How good is your work life balance? According to statistics published by the HSE, in 2020/21 there were approximately 1.7 million working people in Great Britain suffering from a work-related illness. Of these, 822,000 were work-related stress, depression, or anxiety.

Conditions such as these can have a huge impact on our lives both at work and at home, and can affect how we carry out our day to day responsibilities.

This demonstrates how crucial it is to look after ourselves, and to make positive changes to our habits at work, where possible, to help to improve our well-being.

These changes don’t have to be drastic; implementing even small changes to our working day can have a positive impact on our well-being.

Here are some of our suggestions:

Schedule a lunch break. Have you ever worked through your lunch break, eating a sandwich with one hand and typing with the other? Then this tip is for you! This may be surprising, but working continuously without taking a proper break can actually have a negative impact on your work as, if you’re tired, you’ll struggle to focus. Instead, we recommend stepping away from your desk to eat your lunch – so you’ll come back feeling refreshed and ready to carry on with renewed focus.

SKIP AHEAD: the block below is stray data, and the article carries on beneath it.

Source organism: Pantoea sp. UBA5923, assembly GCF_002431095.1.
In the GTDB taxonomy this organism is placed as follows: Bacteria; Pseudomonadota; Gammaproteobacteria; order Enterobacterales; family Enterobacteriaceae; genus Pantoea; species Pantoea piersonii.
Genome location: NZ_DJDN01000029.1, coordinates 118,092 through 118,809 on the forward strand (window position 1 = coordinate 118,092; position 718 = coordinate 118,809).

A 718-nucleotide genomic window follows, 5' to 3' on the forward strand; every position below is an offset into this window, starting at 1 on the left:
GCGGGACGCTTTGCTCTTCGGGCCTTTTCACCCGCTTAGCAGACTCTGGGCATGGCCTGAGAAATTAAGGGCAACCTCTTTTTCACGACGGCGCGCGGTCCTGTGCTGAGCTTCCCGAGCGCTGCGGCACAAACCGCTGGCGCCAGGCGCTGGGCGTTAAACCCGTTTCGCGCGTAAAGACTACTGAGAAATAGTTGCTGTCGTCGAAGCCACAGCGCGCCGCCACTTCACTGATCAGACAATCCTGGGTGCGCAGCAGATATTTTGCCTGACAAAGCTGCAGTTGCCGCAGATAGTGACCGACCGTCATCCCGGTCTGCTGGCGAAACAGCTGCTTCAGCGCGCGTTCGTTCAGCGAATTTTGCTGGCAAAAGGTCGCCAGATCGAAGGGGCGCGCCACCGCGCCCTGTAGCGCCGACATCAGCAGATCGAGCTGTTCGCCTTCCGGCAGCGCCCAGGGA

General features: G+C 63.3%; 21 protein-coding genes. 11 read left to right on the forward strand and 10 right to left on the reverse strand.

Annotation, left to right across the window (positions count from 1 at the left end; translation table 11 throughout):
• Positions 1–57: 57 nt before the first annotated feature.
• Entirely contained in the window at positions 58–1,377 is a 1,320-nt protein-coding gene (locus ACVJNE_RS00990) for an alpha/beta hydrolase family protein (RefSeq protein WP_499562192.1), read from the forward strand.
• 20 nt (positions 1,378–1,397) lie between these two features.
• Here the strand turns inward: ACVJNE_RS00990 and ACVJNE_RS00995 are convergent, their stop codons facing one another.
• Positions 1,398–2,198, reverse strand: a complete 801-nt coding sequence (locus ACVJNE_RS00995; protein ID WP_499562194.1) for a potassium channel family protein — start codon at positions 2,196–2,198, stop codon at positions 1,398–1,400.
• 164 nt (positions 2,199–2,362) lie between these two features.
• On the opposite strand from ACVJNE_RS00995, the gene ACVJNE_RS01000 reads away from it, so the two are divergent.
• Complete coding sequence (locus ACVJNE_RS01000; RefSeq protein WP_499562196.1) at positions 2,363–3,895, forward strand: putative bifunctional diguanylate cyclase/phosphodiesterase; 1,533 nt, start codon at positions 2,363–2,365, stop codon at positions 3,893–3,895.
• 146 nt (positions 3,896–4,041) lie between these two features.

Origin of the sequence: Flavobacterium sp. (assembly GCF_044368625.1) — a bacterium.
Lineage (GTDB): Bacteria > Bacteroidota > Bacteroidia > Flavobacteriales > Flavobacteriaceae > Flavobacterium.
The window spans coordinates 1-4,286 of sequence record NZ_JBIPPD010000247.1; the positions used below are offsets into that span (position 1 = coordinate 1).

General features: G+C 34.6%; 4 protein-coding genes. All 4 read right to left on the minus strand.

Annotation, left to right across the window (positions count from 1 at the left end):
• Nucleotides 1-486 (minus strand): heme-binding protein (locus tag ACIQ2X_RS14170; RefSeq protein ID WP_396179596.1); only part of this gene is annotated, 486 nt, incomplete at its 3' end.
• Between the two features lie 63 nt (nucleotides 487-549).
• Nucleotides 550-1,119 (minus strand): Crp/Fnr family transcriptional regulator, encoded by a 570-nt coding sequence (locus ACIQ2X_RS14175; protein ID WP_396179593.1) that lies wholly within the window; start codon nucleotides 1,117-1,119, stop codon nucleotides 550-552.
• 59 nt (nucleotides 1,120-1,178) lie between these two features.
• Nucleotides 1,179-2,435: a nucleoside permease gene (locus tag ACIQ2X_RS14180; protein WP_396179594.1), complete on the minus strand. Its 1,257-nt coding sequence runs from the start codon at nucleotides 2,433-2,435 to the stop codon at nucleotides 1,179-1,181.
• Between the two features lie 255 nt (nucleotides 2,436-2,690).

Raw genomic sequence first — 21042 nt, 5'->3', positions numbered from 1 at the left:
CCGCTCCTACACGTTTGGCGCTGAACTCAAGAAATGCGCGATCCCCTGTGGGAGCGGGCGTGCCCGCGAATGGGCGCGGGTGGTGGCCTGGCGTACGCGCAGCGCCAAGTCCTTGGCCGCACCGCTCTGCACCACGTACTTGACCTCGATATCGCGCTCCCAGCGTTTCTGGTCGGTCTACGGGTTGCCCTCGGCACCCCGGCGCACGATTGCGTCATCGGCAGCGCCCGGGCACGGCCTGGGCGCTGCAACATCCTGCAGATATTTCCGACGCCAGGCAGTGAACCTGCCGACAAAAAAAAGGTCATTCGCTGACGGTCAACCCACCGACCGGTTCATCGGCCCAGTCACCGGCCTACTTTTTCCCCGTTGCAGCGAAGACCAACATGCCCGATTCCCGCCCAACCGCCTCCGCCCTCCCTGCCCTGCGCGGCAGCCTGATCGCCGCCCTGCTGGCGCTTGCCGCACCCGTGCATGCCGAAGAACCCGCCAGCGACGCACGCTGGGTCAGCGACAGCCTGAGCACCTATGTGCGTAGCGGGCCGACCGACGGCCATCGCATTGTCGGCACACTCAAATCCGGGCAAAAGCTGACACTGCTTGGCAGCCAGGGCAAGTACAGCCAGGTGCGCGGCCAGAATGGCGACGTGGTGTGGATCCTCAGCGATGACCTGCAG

Get plenty of exercise. Exercise is brilliant for physical well-being, with endorphins offering an additional mental and emotional boost.

Spend time outdoors. Going outdoors and spending time in the fresh air – preferably a green space – can be both uplifting and re-energising. Why not take a walk during your lunch break?

Stay hydrated. Keep a reusable water bottle beside your desk to help you remember to drink throughout the day. Keeping hydrated helps to improve concentration and cognition, and reduce fatigue.

Keep a supply of healthy snacks at work. Bring a healthy, balanced lunch and some snacks such as fresh fruit or nuts to work to satisfy any cravings you have for a sweet treat. Sugary drinks and snacks can give you a blood sugar ‘high’, leaving you feeling tired and lethargic afterwards.

Pay attention to your posture. Sitting hunched over your desk or laptop can lead to muscular aches and fatigue. Why not consider booking a DSE Assessment to have your home or office workstation assessed? You could also consider adding in stretching exercises – some of which are even desk based – to help relieve tension in your neck, back, and shoulders. 

Finally, try to create a positive mindset. It can be easier said than done, but do your best to think positively about your work and responsibilities, dwell on the aspects that you enjoy about work rather than the ones that you don’t, try to find a way to address and resolve negative aspects, and try to avoid negativity and gossip in the workplace.

Many of us say that we’re going to prioritise our well-being, and then forget about it until it’s too late and we’ve reached a crisis point. Why not start now? Let us know how you get on!

For more information on our well-being workshops to promote employee self-care, please get in touch at